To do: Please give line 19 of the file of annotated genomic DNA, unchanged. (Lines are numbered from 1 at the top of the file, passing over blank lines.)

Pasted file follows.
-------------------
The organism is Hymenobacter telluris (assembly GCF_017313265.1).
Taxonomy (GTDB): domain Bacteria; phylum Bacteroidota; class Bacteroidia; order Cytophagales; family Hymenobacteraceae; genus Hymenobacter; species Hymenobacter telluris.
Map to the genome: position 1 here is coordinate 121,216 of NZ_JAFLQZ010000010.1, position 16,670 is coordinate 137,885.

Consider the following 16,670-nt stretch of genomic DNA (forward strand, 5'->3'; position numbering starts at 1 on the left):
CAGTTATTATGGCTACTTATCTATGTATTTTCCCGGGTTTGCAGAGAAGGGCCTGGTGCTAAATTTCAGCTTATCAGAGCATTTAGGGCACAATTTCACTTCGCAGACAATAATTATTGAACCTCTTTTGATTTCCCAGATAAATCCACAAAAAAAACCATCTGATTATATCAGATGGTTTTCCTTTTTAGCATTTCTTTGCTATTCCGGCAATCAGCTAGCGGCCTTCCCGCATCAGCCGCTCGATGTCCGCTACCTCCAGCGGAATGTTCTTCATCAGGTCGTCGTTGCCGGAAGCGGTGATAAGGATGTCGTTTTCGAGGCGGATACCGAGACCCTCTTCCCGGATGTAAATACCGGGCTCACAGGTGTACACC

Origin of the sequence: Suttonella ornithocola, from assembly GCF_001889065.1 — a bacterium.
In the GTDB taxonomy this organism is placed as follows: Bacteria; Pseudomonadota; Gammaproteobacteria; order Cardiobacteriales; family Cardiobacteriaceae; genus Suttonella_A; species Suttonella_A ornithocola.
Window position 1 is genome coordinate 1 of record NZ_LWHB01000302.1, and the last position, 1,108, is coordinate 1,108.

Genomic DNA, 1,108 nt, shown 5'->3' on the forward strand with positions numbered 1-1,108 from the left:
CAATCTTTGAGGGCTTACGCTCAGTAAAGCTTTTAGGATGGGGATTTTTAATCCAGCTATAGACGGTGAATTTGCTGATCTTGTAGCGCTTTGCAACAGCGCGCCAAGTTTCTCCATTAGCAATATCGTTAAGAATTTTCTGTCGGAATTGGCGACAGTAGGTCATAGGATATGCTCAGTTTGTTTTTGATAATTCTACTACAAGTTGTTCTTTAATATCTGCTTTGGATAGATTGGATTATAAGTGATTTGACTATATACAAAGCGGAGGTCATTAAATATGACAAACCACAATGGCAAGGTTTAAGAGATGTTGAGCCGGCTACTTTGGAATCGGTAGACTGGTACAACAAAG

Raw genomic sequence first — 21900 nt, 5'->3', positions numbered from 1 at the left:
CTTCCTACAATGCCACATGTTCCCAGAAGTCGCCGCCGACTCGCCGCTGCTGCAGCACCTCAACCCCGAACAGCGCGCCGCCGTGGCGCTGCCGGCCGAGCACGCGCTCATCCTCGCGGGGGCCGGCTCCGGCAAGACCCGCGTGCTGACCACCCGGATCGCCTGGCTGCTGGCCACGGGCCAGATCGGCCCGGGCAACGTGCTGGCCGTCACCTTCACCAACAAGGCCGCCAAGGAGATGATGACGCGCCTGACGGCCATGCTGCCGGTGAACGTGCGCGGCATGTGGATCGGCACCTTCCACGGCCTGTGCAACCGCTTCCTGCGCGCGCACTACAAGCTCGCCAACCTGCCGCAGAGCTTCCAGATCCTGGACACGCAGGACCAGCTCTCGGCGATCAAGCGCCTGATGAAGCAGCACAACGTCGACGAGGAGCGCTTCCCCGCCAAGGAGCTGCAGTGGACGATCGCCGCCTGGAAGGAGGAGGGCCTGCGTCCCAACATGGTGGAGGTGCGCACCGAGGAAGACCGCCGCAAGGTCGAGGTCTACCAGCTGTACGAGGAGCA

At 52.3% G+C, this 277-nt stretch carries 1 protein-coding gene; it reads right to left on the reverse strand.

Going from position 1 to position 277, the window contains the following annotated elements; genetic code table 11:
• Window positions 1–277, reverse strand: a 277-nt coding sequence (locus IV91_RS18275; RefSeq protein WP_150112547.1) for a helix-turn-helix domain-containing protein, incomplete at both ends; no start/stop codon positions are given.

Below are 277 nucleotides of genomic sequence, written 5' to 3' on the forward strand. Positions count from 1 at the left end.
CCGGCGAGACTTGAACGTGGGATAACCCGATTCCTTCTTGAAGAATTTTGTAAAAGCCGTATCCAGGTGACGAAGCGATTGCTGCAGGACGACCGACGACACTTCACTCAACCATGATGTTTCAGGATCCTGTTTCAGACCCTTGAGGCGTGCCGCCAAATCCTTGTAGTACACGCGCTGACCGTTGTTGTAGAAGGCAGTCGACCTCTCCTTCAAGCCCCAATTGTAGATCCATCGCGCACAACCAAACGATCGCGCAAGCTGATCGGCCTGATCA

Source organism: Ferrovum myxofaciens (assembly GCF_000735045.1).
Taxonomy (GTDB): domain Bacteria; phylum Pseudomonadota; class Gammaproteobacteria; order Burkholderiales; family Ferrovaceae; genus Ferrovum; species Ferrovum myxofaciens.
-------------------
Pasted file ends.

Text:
Taxonomy (GTDB): domain Bacteria; phylum Pseudomonadota; class Gammaproteobacteria; order Burkholderiales; family Ferrovaceae; genus Ferrovum; species Ferrovum myxofaciens.